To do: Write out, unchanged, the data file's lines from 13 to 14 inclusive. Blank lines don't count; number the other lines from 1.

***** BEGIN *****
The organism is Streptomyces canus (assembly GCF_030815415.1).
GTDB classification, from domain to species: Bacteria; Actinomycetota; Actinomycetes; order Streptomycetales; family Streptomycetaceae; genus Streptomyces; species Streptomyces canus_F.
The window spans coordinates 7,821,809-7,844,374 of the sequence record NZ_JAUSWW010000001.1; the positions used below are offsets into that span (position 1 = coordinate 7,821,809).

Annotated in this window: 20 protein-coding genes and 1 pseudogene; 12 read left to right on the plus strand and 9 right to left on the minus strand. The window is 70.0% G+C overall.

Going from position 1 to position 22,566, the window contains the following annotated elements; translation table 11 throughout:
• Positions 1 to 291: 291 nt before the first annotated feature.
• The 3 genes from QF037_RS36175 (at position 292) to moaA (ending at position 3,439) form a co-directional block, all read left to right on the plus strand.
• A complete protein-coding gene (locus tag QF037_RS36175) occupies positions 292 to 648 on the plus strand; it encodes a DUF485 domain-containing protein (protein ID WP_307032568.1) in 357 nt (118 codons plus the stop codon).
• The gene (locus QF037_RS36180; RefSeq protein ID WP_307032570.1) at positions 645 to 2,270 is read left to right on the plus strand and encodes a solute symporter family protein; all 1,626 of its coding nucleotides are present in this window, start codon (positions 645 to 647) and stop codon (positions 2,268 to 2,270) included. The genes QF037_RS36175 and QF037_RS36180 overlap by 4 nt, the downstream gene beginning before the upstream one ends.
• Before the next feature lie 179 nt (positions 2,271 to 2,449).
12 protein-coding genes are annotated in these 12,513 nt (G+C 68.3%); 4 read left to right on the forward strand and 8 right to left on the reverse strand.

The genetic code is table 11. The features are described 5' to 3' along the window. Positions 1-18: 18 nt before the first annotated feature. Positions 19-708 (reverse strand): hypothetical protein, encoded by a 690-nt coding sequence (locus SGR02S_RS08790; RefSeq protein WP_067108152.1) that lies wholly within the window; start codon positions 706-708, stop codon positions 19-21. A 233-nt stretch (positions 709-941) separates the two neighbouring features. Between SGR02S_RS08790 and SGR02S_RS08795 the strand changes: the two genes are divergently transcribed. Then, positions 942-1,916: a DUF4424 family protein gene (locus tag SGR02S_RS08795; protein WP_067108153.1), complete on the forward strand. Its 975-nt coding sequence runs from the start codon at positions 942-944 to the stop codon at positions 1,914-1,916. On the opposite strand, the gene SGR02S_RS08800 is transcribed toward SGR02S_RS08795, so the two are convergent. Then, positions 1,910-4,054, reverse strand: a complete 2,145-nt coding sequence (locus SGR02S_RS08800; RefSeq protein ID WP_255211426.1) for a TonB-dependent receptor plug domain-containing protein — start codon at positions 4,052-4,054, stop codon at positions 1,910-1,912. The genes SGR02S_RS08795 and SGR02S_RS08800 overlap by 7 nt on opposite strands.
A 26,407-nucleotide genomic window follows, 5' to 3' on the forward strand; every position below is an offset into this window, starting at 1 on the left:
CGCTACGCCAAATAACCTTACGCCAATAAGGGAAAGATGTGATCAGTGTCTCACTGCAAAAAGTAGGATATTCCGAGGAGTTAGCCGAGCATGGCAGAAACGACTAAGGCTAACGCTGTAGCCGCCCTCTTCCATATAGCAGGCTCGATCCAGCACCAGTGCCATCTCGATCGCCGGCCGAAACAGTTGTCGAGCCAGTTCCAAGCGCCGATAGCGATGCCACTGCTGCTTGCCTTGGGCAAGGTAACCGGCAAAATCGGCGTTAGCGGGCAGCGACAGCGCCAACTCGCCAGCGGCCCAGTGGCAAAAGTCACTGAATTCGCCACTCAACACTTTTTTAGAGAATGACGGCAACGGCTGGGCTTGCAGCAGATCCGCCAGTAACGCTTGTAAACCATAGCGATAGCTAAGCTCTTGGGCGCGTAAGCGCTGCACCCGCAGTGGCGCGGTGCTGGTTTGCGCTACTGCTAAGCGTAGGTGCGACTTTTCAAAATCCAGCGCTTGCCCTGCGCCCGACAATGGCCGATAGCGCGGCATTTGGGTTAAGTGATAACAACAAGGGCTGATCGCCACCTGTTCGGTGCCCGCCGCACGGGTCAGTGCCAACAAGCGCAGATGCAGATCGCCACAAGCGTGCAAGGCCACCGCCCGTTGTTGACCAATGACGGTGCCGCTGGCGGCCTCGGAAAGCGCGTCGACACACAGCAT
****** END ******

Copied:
A 26,407-nucleotide genomic window follows, 5' to 3' on the forward strand; every position below is an offset into this window, starting at 1 on the left:
CGCTACGCCAAATAACCTTACGCCAATAAGGGAAAGATGTGATCAGTGTCTCACTGCAAAAAGTAGGATATTCCGAGGAGTTAGCCGAGCATGGCAGAAACGACTAAGGCTAACGCTGTAGCCGCCCTCTTCCATATAGCAGGCTCGATCCAGCACCAGTGCCATCTCGATCGCCGGCCGAAACAGTTGTCGAGCCAGTTCCAAGCGCCGATAGCGATGCCACTGCTGCTTGCCTTGGGCAAGGTAACCGGCAAAATCGGCGTTAGCGGGCAGCGACAGCGCCAACTCGCCAGCGGCCCAGTGGCAAAAGTCACTGAATTCGCCACTCAACACTTTTTTAGAGAATGACGGCAACGGCTGGGCTTGCAGCAGATCCGCCAGTAACGCTTGTAAACCATAGCGATAGCTAAGCTCTTGGGCGCGTAAGCGCTGCACCCGCAGTGGCGCGGTGCTGGTTTGCGCTACTGCTAAGCGTAGGTGCGACTTTTCAAAATCCAGCGCTTGCCCTGCGCCCGACAATGGCCGATAGCGCGGCATTTGGGTTAAGTGATAACAACAAGGGCTGATCGCCACCTGTTCGGTGCCCGCCGCACGGGTCAGTGCCAACAAGCGCAGATGCAGATCGCCACAAGCGTGCAAGGCCACCGCCCGTTGTTGACCAATGACGGTGCCGCTGGCGGCCTCGGAAAGCGCGTCGACACACAGCAT